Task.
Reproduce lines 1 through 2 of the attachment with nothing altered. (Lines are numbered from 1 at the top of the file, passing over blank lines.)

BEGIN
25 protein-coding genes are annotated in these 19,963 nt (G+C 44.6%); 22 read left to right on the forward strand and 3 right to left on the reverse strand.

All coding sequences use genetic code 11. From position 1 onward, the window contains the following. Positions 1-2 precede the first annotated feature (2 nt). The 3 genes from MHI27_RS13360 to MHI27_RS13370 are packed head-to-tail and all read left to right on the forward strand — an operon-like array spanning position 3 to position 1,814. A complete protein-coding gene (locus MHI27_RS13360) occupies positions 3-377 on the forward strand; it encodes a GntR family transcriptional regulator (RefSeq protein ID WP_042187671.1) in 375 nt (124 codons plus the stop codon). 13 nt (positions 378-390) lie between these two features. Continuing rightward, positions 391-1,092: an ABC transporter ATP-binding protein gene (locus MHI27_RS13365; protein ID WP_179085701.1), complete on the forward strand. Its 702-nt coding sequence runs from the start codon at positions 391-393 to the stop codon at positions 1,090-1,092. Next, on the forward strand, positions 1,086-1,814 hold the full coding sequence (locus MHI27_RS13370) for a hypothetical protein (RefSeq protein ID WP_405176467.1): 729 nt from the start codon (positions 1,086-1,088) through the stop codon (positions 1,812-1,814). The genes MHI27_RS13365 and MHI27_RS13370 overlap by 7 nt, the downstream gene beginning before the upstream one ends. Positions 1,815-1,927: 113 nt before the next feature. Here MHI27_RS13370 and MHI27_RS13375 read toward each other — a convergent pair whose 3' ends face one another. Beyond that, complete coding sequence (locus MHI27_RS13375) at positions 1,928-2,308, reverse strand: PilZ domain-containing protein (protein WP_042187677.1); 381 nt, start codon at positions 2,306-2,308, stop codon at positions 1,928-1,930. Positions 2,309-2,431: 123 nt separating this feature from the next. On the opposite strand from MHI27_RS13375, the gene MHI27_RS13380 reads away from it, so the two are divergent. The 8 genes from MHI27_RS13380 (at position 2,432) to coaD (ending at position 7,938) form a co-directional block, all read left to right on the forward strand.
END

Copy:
25 protein-coding genes are annotated in these 19,963 nt (G+C 44.6%); 22 read left to right on the forward strand and 3 right to left on the reverse strand.

All coding sequences use genetic code 11. From position 1 onward, the window contains the following. Positions 1-2 precede the first annotated feature (2 nt). The 3 genes from MHI27_RS13360 to MHI27_RS13370 are packed head-to-tail and all read left to right on the forward strand — an operon-like array spanning position 3 to position 1,814. A complete protein-coding gene (locus MHI27_RS13360) occupies positions 3-377 on the forward strand; it encodes a GntR family transcriptional regulator (RefSeq protein ID WP_042187671.1) in 375 nt (124 codons plus the stop codon). 13 nt (positions 378-390) lie between these two features. Continuing rightward, positions 391-1,092: an ABC transporter ATP-binding protein gene (locus MHI27_RS13365; protein ID WP_179085701.1), complete on the forward strand. Its 702-nt coding sequence runs from the start codon at positions 391-393 to the stop codon at positions 1,090-1,092. Next, on the forward strand, positions 1,086-1,814 hold the full coding sequence (locus MHI27_RS13370) for a hypothetical protein (RefSeq protein ID WP_405176467.1): 729 nt from the start codon (positions 1,086-1,088) through the stop codon (positions 1,812-1,814). The genes MHI27_RS13365 and MHI27_RS13370 overlap by 7 nt, the downstream gene beginning before the upstream one ends. Positions 1,815-1,927: 113 nt before the next feature. Here MHI27_RS13370 and MHI27_RS13375 read toward each other — a convergent pair whose 3' ends face one another. Beyond that, complete coding sequence (locus MHI27_RS13375) at positions 1,928-2,308, reverse strand: PilZ domain-containing protein (protein WP_042187677.1); 381 nt, start codon at positions 2,306-2,308, stop codon at positions 1,928-1,930. Positions 2,309-2,431: 123 nt separating this feature from the next. On the opposite strand from MHI27_RS13375, the gene MHI27_RS13380 reads away from it, so the two are divergent. The 8 genes from MHI27_RS13380 (at position 2,432) to coaD (ending at position 7,938) form a co-directional block, all read left to right on the forward strand.